BUS BRIEFS Back-to-school sales lift retailers

NEW YORK -- Consumers spent generously on back-to-school items in August but were still focused on the bottom line, doing most of their shopping at Wal-Mart Stores Inc., and other low-priced stores.

But many mall-based apparel stores struggled to keep pace, indicating that a consumer spending recovery is spotty. The nation's merchants reported their August sales on Thursday.

Wal-Mart Stores Inc., the world's largest retailer, reported its best same-store results since June 2002. Sears, Roebuck and Co., powered by robust sales in home appliances, posted its first same-store sales increase in two years. Same-store sales are sales at stores open at least a year, and are considered the best indicator of a retailer's health.

Swank retailer Neiman Marcus Group also posted August results that were well above analysts' forecasts. But gains at Gap Inc. were disappointing, while teen retailers Abercrombie &; Fitch and American Eagle Outfitters Inc. suffered sharp declines.

Goldman Sachs settles insider trading case


NEW YORK -- Goldman Sachs &; Co. made millions in illegal profits with the help of a Wall Street consultant who attended Treasury Department news conferences and then rushed to pass on sensitive, advance information about the bond market to the firm, the government charged Thursday.

Those who attend Treasury Department news conferences on the bond market must agree to abide by an embargo -- meaning they cannot release the information ahead of a set time. The embargoes are designed to make sure all investors get critical market news at the same time, so that no one can gain an edge.

But the consultant, Peter Davis, frantically worked his cell phone to get the information to Goldman senior economist John Youngdahl minutes ahead of its public release on Oct. 31, 2001, according to the federal indictment. The call gave Goldman Sachs an eight-minute edge on the rest of the market -- enough time to turn a $3.8 million profit, the indictment said.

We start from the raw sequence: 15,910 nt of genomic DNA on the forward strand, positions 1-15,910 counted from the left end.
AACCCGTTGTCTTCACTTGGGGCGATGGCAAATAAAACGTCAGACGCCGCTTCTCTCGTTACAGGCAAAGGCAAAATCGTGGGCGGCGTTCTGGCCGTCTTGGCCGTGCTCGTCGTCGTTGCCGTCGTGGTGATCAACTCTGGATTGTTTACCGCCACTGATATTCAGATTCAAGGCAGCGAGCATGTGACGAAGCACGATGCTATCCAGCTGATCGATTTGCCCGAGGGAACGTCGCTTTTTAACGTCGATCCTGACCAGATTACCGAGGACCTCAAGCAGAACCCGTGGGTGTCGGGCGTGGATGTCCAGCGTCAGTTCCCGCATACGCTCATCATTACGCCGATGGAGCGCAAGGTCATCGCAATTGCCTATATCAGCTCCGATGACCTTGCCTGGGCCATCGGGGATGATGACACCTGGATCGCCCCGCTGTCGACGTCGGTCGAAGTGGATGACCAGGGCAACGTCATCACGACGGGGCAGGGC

Creditors approve Worldcom reorganization

NEW YORK -- Worldcom Inc.'s bankruptcy reorganization plan received broad approval from its creditors, according to a court filing unsealed on Thursday.

The company, which has renamed itself MCI in the aftermath of a massive accounting fraud exposed last summer, reported that creditors holding about $23.4 billion in WorldCom debt had voted on the plan. Nearly 97 percent of that amount had been cast in favor of the plan.

The filing detailing the vote tally was submitted to the U.S. Bankruptcy Court for the Southern District of New York last week.

A hearing scheduled for Monday to consider whether the judge handling the case should approve the reorganization plan, which would enable Ashburn, Va.-based MCI to emerge from bankruptcy as soon as this year with only about $5 billion of the $41 billion in debt with which it entered bankruptcy.


Judge throws out suit against McDonald's

NEW YORK -- For a second time this year, a federal judge threw out a class-action lawsuit Thursday that blamed McDonald's for making people fat.

U.S. District Judge Robert Sweet said the plaintiffs failed to show that the fast-food chain misled consumers into believing its food was nutritious and part of a healthy diet.

Sweet tossed out an earlier version of the lawsuit in January that claimed McDonald's food causes health problems in children.

On Thursday he rejected a request that the plaintiffs be permitted to file a new version, which claimed that McDonald's violated New York's consumer protection laws and engaged in deceptive advertising. The Oak Brook, Ill.-based company called the ruling a "total victory" and said its menu options can fit into a healthy, well-balanced diet.

Freddie Mac executives to be fired

WASHINGTON -- Two top executives who resigned from mortgage giant Freddie Mac amid accounting turmoil and federal investigations will be fired for alleged improper conduct, federal regulators said Thursday.

By reclassifying former chairman and CEO Leland Brendsel and ex-chief financial officer Vaughn Clark as terminated, the Office of Federal Housing Enterprise Oversight could reduce the millions of dollars in compensation granted to them.


The agency has been reviewing the executives' pay packages and accounting and management practices at the government-sponsored company.

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